Hagel: Defense Department Has Options for Obama on Syria

US Defense Secretary Chuck Hagel, right, briefs reporters Aug. 23, 2013, aboard a military plane on his way to Malaysia, where he will meet with Malaysian leaders, including Prime Minister Najib Razak and Defense Minister Hishammuddin Tun Hussein. Hagel also responded to questions on the crisis in Syria

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Abroad A Military Aircraft – Shortly after takeoff on the first leg of his second official trip to the Asia-Pacific region, Defense Secretary Chuck Hagel joined a video teleconference with President Barack Obama’s senior national security advisors that focused on the deadly situation in Syria.

In the latest tragedy in the stricken nation, more than 1,000 men, women and children died in what may have been a chemical weapons attack on its own citizens by the government of President Bashar Assad. The United Nations and others are investigating the attacks.

After leaving Hawaii, the first stop on his trip, Hagel spoke today with reporters who are traveling with him to Malaysia, Indonesia, Brunei and the Philippines.

“The president has asked the Defense Department for options. {As] always, the department is prepared, has been prepared, to provide ranges for all contingencies for the president of the United States, and we’ll continue to do that,” Hagel said.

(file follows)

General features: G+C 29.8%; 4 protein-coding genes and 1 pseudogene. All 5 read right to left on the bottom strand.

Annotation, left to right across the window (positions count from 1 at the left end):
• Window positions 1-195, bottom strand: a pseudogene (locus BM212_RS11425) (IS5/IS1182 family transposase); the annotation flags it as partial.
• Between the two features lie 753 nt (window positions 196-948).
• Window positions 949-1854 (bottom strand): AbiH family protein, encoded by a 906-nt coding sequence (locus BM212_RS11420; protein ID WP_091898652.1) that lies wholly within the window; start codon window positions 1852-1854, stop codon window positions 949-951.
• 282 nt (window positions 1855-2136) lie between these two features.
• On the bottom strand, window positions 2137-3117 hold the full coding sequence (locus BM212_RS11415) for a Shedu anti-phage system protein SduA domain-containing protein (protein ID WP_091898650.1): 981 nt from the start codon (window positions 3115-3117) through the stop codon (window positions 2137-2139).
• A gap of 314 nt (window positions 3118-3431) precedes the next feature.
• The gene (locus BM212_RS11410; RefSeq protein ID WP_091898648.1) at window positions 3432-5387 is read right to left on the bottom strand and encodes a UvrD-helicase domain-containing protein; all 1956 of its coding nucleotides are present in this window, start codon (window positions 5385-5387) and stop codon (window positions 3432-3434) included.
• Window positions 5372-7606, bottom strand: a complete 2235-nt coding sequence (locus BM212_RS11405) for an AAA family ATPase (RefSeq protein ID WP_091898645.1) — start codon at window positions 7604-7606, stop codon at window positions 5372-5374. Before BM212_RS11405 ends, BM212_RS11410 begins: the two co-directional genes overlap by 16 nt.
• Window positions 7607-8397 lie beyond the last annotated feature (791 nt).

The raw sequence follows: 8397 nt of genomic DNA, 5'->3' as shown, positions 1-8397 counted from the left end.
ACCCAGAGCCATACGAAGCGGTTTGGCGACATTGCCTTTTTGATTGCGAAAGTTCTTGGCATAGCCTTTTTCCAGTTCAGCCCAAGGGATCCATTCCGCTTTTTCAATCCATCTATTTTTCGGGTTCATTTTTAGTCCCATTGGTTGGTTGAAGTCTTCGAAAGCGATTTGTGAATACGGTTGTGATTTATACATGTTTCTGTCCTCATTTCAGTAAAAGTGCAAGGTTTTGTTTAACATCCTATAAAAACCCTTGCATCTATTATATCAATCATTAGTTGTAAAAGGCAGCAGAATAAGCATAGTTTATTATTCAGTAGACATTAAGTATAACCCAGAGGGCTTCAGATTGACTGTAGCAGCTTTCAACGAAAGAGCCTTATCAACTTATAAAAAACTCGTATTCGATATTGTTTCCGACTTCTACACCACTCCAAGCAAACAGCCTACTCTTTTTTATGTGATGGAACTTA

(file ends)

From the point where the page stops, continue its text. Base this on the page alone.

“We’re dealing with a very serious issue,” the secretary added. “We are working with our international partners, the international community [and] the United Nations. We are looking at every option.”

Referring to an interview that Obama gave Chris Cuomo on CNN about Syria, Hagel said the president framed the situation there “exactly right” when he said the United States must be part of the international community in its response to the actions in Syria.

As the president noted, the secretary said, the United States must consider its long-term objectives, its long-term interests, and its objectives for influence and outcomes in deciding upon any response.

“The Defense Department has a responsibility to provide the president with options for all contingencies, and that requires positioning our forces [and] positioning our assets to be able to carry out whatever options the president might choose,” Hagel said.

“On the specific option of military use or force in response to what we will determine at some point here very shortly what did happen, and we’re still assessing that,” he added. “I think the range of military options is always part of the range of options the president has.”

Hagel said he thinks the international community is moving quickly to get the facts and the intelligence right about what happened in Syria so a decision can be made swiftly about how to respond.

“If, in fact, this was a deliberate use and attack by the Syrian government on its own people using chemical weapons, there may be another attack coming,” he said. “A very quick assessment of what happened and whatever appropriate response should be made.”

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